The glasses are worn during the day for clear vision for both objects far away and nearby. Generally they are worn every day although occasionally a day without the lenses will not adversely affect the treatment. Objects in the distance are viewed in the upper portions of the lenses and objects nearby are viewed through the lower portions. The lenses are worn as long as myopia progression is considered a risk.
The short story is that they don't work very well. Bifocal and PAL (Progressive Addition Lens) glasses have been shown in published works listed in the Glasses section of the Research menu to slow the progression of myopia slightly. The effect of wearing the lenses was a 67% progression rate the first year, but no reduction in rate for succeeding years (100% progression).
We are not sure why bifocal type lenses work somewhat, but it may have to do with creating an area of myopic focus on a portion of the retina, thought to slow myopic progression. You can read about peripheral focus in the different sections of the Definitions menu. Here's a link to the hyperopic defocus section. The fact that bifocals, along with other treatments, stop working after about a year is also being studied.
PALs have been shown by Gwiazda (2004) to most benefit a subset of patients who have a near esophoria and a lag of accommodation greater than .50D, something your optometrist will have to determine. If you are in that smaller group, PALs were shown to have a progression rate of 56% over three years, much better than the group as a whole.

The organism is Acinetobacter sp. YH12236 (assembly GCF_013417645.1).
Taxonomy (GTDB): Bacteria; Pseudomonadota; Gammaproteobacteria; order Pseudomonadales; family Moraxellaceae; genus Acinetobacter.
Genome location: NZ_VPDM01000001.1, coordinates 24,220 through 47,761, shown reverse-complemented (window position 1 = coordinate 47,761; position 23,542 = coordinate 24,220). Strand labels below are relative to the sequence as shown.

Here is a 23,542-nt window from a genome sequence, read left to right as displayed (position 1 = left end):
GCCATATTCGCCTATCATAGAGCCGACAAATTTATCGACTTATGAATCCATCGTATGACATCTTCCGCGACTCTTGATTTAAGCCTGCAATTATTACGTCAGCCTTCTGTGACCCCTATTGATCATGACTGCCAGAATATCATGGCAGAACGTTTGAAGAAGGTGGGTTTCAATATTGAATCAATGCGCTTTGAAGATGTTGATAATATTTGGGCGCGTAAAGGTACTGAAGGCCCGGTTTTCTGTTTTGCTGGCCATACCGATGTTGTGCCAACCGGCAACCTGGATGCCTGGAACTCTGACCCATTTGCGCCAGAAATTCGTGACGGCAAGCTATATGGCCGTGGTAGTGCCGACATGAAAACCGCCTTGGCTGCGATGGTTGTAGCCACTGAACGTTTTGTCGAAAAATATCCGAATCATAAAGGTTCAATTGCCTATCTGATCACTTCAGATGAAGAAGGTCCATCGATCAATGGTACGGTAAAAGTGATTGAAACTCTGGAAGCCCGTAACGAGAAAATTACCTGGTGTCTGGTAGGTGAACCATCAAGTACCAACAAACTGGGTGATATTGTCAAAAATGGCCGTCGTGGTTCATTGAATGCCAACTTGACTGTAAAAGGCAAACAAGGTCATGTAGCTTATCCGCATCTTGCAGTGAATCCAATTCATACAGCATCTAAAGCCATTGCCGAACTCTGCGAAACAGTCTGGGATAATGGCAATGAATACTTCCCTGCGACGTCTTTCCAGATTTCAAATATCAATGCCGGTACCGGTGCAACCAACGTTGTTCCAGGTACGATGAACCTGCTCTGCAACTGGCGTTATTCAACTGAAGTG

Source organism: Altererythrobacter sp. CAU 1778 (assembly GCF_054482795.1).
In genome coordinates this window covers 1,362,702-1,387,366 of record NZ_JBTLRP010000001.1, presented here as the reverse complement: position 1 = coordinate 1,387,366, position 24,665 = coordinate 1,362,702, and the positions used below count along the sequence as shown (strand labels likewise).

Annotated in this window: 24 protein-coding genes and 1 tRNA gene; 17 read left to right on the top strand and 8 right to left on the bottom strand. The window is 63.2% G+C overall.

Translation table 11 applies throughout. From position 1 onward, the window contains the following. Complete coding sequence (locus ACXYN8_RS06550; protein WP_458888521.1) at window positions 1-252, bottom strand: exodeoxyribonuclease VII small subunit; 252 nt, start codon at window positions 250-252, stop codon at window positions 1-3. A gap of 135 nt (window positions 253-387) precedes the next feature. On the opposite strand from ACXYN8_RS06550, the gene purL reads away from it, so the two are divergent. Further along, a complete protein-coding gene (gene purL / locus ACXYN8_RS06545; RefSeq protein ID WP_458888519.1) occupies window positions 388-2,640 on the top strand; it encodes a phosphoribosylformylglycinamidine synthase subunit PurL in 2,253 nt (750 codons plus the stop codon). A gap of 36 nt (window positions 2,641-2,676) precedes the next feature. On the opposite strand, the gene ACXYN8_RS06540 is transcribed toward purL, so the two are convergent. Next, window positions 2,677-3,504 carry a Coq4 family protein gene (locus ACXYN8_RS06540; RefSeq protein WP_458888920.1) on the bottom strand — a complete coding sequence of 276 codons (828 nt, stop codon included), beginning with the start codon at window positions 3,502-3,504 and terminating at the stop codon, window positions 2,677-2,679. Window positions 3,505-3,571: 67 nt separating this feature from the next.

Children can wear bifocals or PALs easily. They usually adapt well. Their potential benefit is reduced in that they commonly slip out of position so that the focus changes being created are out of position also.
Bifocal and PAL (Progressive Addition Lenses) are prescription lenses for spectacle frames worn on the face to change the eye's focus. If the eye is nearsighted (shortsighted or myopic) for example, a lens is normally designed to give clear distance vision. Sometimes this is called a monofocal (one-focus) lens. A bifocal (bi or two-focus) lens has two powers which can be located at different locations on the lens. In glasses, the bifocal power is usually (not always) located at the bottom of the lens. PALs have multiple reading powers below the central vision to allow vision at different distances without the eye's focusing ability being necessary.
Bifocals and PALs are normally used for the condition of presbyopia, which is what happens to everyone, usually in their forties, when it becomes difficult to focus on both distant objects such as street signs and near objects such as a book. The solution is to make the corrective lens have two powers, one for each distance. Many types of bifocal, multi-focal and progressive power glasses have been designed for various occupations and tasks. The eye turns behind the lens in the frame to view through different portions of the lens to obtain the power necessary for the object being viewed. A common design would have the person looking straight ahead to focus on distant objects and looking down to focus on near objects.